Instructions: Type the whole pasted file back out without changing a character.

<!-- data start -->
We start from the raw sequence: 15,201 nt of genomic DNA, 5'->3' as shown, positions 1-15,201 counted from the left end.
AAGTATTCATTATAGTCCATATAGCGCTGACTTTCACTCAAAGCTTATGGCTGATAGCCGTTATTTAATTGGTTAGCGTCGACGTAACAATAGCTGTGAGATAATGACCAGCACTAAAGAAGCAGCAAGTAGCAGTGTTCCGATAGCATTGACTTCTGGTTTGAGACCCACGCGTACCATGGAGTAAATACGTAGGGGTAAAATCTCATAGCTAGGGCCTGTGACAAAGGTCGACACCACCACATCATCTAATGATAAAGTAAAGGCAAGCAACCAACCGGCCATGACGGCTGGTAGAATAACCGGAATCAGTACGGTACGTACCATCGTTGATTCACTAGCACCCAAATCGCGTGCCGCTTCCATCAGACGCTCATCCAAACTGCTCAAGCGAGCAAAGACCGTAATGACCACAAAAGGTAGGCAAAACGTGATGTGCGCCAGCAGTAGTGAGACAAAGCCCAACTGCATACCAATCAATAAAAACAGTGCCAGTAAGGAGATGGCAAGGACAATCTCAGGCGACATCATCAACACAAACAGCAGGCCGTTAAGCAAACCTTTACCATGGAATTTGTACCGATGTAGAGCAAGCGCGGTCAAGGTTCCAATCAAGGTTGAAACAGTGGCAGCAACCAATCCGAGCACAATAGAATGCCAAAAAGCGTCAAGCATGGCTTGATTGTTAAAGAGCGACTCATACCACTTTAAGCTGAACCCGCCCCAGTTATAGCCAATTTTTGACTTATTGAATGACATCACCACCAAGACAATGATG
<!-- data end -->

We start from the raw sequence: 15,201 nt of genomic DNA, 5'->3' as shown, positions 1-15,201 counted from the left end.
AAGTATTCATTATAGTCCATATAGCGCTGACTTTCACTCAAAGCTTATGGCTGATAGCCGTTATTTAATTGGTTAGCGTCGACGTAACAATAGCTGTGAGATAATGACCAGCACTAAAGAAGCAGCAAGTAGCAGTGTTCCGATAGCATTGACTTCTGGTTTGAGACCCACGCGTACCATGGAGTAAATACGTAGGGGTAAAATCTCATAGCTAGGGCCTGTGACAAAGGTCGACACCACCACATCATCTAATGATAAAGTAAAGGCAAGCAACCAACCGGCCATGACGGCTGGTAGAATAACCGGAATCAGTACGGTACGTACCATCGTTGATTCACTAGCACCCAAATCGCGTGCCGCTTCCATCAGACGCTCATCCAAACTGCTCAAGCGAGCAAAGACCGTAATGACCACAAAAGGTAGGCAAAACGTGATGTGCGCCAGCAGTAGTGAGACAAAGCCCAACTGCATACCAATCAATAAAAACAGTGCCAGTAAGGAGATGGCAAGGACAATCTCAGGCGACATCATCAACACAAACAGCAGGCCGTTAAGCAAACCTTTACCATGGAATTTGTACCGATGTAGAGCAAGCGCGGTCAAGGTTCCAATCAAGGTTGAAACAGTGGCAGCAACCAATCCGAGCACAATAGAATGCCAAAAAGCGTCAAGCATGGCTTGATTGTTAAAGAGCGACTCATACCACTTTAAGCTGAACCCGCCCCAGTTATAGCCAATTTTTGACTTATTGAATGACATCACCACCAAGACAATGATG